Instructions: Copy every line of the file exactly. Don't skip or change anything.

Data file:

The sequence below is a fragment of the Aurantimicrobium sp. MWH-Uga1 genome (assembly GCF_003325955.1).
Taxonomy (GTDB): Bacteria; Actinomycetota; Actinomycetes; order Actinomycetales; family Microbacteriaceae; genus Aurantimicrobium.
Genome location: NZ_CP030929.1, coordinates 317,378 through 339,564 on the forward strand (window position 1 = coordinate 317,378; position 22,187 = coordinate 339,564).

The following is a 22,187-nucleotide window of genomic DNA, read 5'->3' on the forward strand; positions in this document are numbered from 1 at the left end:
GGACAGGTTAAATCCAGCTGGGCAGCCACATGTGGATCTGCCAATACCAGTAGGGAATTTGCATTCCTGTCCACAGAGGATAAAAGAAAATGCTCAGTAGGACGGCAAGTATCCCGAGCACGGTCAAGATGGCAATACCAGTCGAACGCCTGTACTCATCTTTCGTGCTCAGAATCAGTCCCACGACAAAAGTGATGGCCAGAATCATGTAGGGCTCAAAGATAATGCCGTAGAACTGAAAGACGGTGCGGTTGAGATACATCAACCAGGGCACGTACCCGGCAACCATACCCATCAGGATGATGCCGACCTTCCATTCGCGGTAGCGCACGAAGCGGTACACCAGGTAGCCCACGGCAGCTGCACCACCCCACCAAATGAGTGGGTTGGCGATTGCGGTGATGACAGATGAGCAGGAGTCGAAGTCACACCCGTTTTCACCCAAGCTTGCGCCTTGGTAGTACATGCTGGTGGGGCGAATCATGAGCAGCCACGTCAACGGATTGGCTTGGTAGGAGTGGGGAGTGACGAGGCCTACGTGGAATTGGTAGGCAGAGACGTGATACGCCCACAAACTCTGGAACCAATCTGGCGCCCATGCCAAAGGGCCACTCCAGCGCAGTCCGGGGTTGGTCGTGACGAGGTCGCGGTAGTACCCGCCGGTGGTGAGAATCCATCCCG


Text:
The sequence below is a fragment of the Aurantimicrobium sp. MWH-Uga1 genome (assembly GCF_003325955.1).
Taxonomy (GTDB): Bacteria; Actinomycetota; Actinomycetes; order Actinomycetales; family Microbacteriaceae; genus Aurantimicrobium.
Genome location: NZ_CP030929.1, coordinates 317,378 through 339,564 on the forward strand (window position 1 = coordinate 317,378; position 22,187 = coordinate 339,564).

The following is a 22,187-nucleotide window of genomic DNA, read 5'->3' on the forward strand; positions in this document are numbered from 1 at the left end:
GGACAGGTTAAATCCAGCTGGGCAGCCACATGTGGATCTGCCAATACCAGTAGGGAATTTGCATTCCTGTCCACAGAGGATAAAAGAAAATGCTCAGTAGGACGGCAAGTATCCCGAGCACGGTCAAGATGGCAATACCAGTCGAACGCCTGTACTCATCTTTCGTGCTCAGAATCAGTCCCACGACAAAAGTGATGGCCAGAATCATGTAGGGCTCAAAGATAATGCCGTAGAACTGAAAGACGGTGCGGTTGAGATACATCAACCAGGGCACGTACCCGGCAACCATACCCATCAGGATGATGCCGACCTTCCATTCGCGGTAGCGCACGAAGCGGTACACCAGGTAGCCCACGGCAGCTGCACCACCCCACCAAATGAGTGGGTTGGCGATTGCGGTGATGACAGATGAGCAGGAGTCGAAGTCACACCCGTTTTCACCCAAGCTTGCGCCTTGGTAGTACATGCTGGTGGGGCGAATCATGAGCAGCCACGTCAACGGATTGGCTTGGTAGGAGTGGGGAGTGACGAGGCCTACGTGGAATTGGTAGGCAGAGACGTGATACGCCCACAAACTCTGGAACCAATCTGGCGCCCATGCCAAAGGGCCACTCCAGCGCAGTCCGGGGTTGGTCGTGACGAGGTCGCGGTAGTACCCGCCGGTGGTGAGAATCCATCCCG